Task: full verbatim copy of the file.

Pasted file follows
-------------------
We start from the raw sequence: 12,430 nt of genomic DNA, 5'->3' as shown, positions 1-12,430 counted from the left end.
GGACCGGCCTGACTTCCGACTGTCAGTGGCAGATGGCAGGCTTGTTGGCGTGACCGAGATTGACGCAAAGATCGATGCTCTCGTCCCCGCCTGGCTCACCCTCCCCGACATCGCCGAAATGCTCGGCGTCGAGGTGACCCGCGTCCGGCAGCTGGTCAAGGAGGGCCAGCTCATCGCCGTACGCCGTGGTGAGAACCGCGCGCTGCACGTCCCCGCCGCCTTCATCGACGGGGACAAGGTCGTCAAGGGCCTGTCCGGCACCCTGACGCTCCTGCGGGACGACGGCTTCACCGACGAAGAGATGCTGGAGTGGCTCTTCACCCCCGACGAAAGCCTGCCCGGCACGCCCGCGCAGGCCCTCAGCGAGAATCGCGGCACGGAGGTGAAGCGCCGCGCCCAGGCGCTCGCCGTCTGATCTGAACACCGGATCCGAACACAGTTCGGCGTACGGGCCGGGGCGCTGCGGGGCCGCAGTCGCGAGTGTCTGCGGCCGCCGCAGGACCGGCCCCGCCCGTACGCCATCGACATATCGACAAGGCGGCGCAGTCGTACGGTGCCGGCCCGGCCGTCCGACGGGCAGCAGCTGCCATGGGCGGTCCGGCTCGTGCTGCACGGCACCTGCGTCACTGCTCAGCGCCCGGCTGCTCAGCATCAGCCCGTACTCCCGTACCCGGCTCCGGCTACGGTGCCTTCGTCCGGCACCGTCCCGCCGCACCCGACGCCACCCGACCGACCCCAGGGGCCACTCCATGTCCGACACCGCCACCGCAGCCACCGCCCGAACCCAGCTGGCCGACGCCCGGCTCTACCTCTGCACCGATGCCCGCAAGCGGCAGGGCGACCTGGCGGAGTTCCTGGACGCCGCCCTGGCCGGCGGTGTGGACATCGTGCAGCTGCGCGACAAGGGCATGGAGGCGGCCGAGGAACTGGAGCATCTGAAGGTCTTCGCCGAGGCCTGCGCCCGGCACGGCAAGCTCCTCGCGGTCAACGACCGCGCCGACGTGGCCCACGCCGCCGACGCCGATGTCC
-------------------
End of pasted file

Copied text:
We start from the raw sequence: 12,430 nt of genomic DNA, 5'->3' as shown, positions 1-12,430 counted from the left end.
GGACCGGCCTGACTTCCGACTGTCAGTGGCAGATGGCAGGCTTGTTGGCGTGACCGAGATTGACGCAAAGATCGATGCTCTCGTCCCCGCCTGGCTCACCCTCCCCGACATCGCCGAAATGCTCGGCGTCGAGGTGACCCGCGTCCGGCAGCTGGTCAAGGAGGGCCAGCTCATCGCCGTACGCCGTGGTGAGAACCGCGCGCTGCACGTCCCCGCCGCCTTCATCGACGGGGACAAGGTCGTCAAGGGCCTGTCCGGCACCCTGACGCTCCTGCGGGACGACGGCTTCACCGACGAAGAGATGCTGGAGTGGCTCTTCACCCCCGACGAAAGCCTGCCCGGCACGCCCGCGCAGGCCCTCAGCGAGAATCGCGGCACGGAGGTGAAGCGCCGCGCCCAGGCGCTCGCCGTCTGATCTGAACACCGGATCCGAACACAGTTCGGCGTACGGGCCGGGGCGCTGCGGGGCCGCAGTCGCGAGTGTCTGCGGCCGCCGCAGGACCGGCCCCGCCCGTACGCCATCGACATATCGACAAGGCGGCGCAGTCGTACGGTGCCGGCCCGGCCGTCCGACGGGCAGCAGCTGCCATGGGCGGTCCGGCTCGTGCTGCACGGCACCTGCGTCACTGCTCAGCGCCCGGCTGCTCAGCATCAGCCCGTACTCCCGTACCCGGCTCCGGCTACGGTGCCTTCGTCCGGCACCGTCCCGCCGCACCCGACGCCACCCGACCGACCCCAGGGGCCACTCCATGTCCGACACCGCCACCGCAGCCACCGCCCGAACCCAGCTGGCCGACGCCCGGCTCTACCTCTGCACCGATGCCCGCAAGCGGCAGGGCGACCTGGCGGAGTTCCTGGACGCCGCCCTGGCCGGCGGTGTGGACATCGTGCAGCTGCGCGACAAGGGCATGGAGGCGGCCGAGGAACTGGAGCATCTGAAGGTCTTCGCCGAGGCCTGCGCCCGGCACGGCAAGCTCCTCGCGGTCAACGACCGCGCCGACGTGGCCCACGCCGCCGACGCCGATGTCC